With the arrival of spring comes showers, flowers, and in the technology industry, TSMC's annual technology symposium series. With customers spread all around the world, the Taiwanese pure play foundry has adopted an interesting strategy for updating its customers on its fab plans, holding a series of symposiums from Silicon Valley to Shanghai. Kicking off the series every year – and giving us our first real look at TSMC's updated foundry plans for the coming years – is the Santa Clara stop, where yesterday the company has detailed several new technologies, ranging from more advanced lithography processes to massive, wafer-scale chip packing options.

Today we're publishing several stories based on TSMC's different offerings, starting with TSMC's marquee announcement: their A16 process node. Meanwhile, for the rest of our symposium stories, please be sure to check out the related reading below, and check back for additional stories.

Headlining its Silicon Valley stop, TSMC announced its first 'angstrom-class' process technology: A16. Following a production schedule shift that has seen backside power delivery network technology (BSPDN) removed from TSMC's N2P node, the new 1.6nm-class production node will now be the first process to introduce BSPDN to TSMC's chipmaking repertoire. With the addition of backside power capabilities and other improvements, TSMC expects A16 to offer significantly improved performance and energy efficiency compared to TSMC's N2P fabrication process. It will be available to TSMC's clients starting H2 2026.

TSMC A16: Combining GAAFET With Backside Power Delivery

At a high level, TSMC's A16 process technology will rely on gate-all-around (GAAFET) nanosheet transistors and will feature a backside power rail, which will both improve power delivery and moderately increase transistor density. Compared to TSMC's N2P fabrication process, A16 is expected to offer a performance improvement of 8% to 10% at the same voltage and complexity, or a 15% to 20% reduction in power consumption at the same frequency and transistor count. TSMC is not listing detailed density parameters this far out, but the company says that chip density will increase by 1.07x to 1.10x – keeping in mind that transistor density heavily depends on the type and libraries of transistors used.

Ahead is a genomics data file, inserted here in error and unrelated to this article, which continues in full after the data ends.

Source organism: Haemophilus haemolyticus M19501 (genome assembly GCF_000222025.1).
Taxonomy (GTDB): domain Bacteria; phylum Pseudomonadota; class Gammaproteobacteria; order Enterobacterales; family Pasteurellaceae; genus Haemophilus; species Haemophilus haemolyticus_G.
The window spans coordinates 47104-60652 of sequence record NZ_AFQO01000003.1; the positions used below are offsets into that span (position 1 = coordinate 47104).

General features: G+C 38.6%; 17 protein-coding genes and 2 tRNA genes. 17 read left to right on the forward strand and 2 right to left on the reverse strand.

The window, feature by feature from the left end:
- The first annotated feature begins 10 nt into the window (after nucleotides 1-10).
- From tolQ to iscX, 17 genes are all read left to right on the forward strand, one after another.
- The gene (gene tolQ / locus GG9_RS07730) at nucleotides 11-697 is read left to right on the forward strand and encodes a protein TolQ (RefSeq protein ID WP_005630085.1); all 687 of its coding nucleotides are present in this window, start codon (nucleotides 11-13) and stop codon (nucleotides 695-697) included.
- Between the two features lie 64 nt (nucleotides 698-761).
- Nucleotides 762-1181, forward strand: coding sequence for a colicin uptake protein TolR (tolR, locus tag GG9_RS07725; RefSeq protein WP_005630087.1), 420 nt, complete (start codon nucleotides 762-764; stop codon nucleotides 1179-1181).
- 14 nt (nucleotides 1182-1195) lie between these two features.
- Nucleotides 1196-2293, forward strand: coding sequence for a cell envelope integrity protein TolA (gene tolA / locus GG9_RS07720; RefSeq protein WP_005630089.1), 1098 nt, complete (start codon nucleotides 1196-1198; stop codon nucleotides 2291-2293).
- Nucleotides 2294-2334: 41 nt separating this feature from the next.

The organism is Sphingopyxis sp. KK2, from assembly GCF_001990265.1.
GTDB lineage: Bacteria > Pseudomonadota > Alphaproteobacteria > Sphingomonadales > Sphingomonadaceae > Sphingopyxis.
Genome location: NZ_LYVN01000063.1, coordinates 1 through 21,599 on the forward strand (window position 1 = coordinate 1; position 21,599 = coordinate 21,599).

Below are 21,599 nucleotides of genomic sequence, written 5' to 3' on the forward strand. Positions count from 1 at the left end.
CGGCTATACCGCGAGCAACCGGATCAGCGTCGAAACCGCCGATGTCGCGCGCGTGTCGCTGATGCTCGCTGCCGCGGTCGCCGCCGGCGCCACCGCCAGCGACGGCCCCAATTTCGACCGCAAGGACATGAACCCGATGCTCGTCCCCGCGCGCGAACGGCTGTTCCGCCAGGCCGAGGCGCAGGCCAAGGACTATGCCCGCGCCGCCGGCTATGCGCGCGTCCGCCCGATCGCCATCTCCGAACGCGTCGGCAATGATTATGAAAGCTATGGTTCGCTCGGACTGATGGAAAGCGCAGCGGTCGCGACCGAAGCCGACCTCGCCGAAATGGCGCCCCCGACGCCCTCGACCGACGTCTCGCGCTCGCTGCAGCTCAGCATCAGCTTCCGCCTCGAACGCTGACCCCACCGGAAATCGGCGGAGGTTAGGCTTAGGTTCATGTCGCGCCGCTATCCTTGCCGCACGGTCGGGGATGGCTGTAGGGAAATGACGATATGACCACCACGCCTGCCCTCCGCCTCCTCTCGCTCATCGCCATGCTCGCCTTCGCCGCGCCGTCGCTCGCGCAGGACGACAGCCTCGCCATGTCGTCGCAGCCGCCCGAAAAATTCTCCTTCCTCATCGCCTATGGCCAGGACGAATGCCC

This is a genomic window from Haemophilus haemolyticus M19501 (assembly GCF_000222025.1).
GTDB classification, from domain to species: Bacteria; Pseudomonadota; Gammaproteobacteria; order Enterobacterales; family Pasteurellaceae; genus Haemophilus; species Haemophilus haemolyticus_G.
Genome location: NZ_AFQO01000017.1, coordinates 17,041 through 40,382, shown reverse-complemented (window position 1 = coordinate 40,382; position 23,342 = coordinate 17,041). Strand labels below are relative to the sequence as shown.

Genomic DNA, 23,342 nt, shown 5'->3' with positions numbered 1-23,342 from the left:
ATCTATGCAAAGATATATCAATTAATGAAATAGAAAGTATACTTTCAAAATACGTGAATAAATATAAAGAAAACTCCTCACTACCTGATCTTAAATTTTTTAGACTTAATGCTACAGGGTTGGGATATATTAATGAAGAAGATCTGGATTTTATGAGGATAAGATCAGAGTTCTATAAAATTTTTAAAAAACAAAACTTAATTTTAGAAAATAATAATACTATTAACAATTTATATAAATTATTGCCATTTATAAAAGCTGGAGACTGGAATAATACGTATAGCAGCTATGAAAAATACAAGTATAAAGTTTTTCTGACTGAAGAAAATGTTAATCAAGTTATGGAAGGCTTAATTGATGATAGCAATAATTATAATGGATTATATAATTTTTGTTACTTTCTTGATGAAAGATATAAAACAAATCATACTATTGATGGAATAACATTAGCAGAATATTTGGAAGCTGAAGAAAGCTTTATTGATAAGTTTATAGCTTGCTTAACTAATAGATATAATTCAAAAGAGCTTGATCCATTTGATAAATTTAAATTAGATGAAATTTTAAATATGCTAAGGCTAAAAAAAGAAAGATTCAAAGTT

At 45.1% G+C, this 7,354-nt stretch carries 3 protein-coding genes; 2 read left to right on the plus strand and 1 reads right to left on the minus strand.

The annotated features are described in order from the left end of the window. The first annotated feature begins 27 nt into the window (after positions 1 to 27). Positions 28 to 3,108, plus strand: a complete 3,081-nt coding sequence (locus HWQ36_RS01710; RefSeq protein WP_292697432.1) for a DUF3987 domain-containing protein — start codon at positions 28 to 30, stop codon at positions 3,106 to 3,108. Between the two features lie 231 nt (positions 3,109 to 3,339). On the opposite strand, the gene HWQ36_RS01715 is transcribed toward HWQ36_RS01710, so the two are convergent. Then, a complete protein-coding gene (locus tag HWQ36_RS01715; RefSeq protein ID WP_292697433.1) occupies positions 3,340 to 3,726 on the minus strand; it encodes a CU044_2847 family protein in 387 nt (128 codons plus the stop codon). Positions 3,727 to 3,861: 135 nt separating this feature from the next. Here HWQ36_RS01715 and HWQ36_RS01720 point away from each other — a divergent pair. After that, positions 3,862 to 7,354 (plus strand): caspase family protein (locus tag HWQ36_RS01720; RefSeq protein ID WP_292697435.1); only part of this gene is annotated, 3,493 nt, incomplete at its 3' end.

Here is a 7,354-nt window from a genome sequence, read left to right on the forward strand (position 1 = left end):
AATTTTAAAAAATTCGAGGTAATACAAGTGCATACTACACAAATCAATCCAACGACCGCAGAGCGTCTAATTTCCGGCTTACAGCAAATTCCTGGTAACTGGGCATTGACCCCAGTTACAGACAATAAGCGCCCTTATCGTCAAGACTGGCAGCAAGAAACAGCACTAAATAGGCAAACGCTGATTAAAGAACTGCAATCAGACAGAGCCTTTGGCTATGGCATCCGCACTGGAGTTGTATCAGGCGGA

The key innovation of TSMC's A16 node, is its Super Power Rail (SPR) backside power delivery network, a first for TSMC. The contract chipmaker claims that A16's SPR is specifically tailored for high-performance computing products that feature both complex signal routes and dense power circuitry.

As noted earlier, with this week's announcement, A16 has now become the launch vehicle for backside power delivery at TSMC. The company was initially slated to offer BSPDN technology with N2P in 2026, but for reasons that aren't entirely clear, the tech has been punted from N2P and moved to A16. TSMC's official timing for N2P in 2023 was always a bit loose, so it's hard to say if this represents much of a practical delay for BSPDN at TSMC. But at the same time, it's important to underscore that A16 isn't just N2P renamed, but rather it will be a distinct technology from N2P.